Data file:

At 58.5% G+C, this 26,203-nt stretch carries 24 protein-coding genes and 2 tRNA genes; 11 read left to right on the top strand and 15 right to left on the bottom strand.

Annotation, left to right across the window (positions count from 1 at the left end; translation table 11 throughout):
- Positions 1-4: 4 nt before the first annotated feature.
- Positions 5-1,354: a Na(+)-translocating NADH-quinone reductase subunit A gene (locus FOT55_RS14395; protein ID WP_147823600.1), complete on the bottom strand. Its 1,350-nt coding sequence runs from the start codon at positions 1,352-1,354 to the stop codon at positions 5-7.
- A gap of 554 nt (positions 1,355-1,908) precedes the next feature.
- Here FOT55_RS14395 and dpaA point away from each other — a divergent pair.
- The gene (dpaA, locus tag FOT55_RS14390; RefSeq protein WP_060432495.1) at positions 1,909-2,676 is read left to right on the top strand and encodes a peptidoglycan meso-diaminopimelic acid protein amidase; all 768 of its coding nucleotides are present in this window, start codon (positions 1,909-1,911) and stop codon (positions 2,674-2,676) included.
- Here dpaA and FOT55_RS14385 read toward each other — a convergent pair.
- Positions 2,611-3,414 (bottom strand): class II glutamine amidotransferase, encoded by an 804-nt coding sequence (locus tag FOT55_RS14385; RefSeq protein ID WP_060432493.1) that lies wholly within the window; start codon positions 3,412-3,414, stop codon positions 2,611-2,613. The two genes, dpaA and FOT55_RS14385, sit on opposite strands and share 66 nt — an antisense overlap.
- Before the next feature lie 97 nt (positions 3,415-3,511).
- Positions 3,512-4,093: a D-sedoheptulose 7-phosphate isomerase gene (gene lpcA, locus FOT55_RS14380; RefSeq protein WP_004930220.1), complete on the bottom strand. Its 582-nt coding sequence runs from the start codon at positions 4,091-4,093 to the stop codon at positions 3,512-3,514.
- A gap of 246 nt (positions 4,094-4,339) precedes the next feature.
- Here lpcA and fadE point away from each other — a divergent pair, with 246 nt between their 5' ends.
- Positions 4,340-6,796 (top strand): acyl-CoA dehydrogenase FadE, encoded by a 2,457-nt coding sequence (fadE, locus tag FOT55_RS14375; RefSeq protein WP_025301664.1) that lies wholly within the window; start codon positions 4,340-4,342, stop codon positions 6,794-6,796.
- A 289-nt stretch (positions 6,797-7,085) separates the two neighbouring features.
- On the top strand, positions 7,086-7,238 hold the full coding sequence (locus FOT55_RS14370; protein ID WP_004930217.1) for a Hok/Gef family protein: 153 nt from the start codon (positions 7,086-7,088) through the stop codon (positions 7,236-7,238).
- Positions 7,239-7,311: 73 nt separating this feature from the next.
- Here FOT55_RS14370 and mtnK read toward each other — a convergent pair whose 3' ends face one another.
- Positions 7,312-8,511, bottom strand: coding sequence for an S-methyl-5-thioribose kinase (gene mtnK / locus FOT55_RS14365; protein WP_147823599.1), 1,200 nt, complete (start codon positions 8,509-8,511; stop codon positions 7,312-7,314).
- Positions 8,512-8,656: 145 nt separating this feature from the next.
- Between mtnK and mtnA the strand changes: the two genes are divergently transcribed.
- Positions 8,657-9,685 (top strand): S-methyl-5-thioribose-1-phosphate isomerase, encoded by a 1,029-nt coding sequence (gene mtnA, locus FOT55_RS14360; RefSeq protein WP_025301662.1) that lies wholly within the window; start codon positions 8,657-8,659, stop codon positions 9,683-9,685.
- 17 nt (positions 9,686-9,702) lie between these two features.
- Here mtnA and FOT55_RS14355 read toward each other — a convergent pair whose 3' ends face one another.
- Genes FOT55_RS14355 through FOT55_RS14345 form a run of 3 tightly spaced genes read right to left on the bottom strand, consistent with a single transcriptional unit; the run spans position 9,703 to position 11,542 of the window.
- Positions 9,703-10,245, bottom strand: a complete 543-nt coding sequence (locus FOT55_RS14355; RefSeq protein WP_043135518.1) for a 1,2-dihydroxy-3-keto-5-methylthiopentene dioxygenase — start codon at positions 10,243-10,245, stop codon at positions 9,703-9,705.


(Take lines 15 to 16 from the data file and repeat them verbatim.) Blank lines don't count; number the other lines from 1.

- A 289-nt stretch (positions 6,797-7,085) separates the two neighbouring features.
- On the top strand, positions 7,086-7,238 hold the full coding sequence (locus FOT55_RS14370; protein ID WP_004930217.1) for a Hok/Gef family protein: 153 nt from the start codon (positions 7,086-7,088) through the stop codon (positions 7,236-7,238).